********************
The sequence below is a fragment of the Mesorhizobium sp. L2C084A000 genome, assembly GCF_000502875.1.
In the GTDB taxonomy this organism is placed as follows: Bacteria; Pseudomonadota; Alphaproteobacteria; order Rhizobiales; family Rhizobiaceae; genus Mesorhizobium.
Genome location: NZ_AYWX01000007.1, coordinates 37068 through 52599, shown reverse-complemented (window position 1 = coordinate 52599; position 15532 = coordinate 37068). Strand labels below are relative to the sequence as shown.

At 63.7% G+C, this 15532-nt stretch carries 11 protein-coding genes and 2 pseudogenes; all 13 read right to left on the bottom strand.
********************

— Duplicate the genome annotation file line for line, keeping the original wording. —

The sequence below is a fragment of the Mesorhizobium sp. L2C084A000 genome, assembly GCF_000502875.1.
In the GTDB taxonomy this organism is placed as follows: Bacteria; Pseudomonadota; Alphaproteobacteria; order Rhizobiales; family Rhizobiaceae; genus Mesorhizobium.
Genome location: NZ_AYWX01000007.1, coordinates 37068 through 52599, shown reverse-complemented (window position 1 = coordinate 52599; position 15532 = coordinate 37068). Strand labels below are relative to the sequence as shown.

At 63.7% G+C, this 15532-nt stretch carries 11 protein-coding genes and 2 pseudogenes; all 13 read right to left on the bottom strand.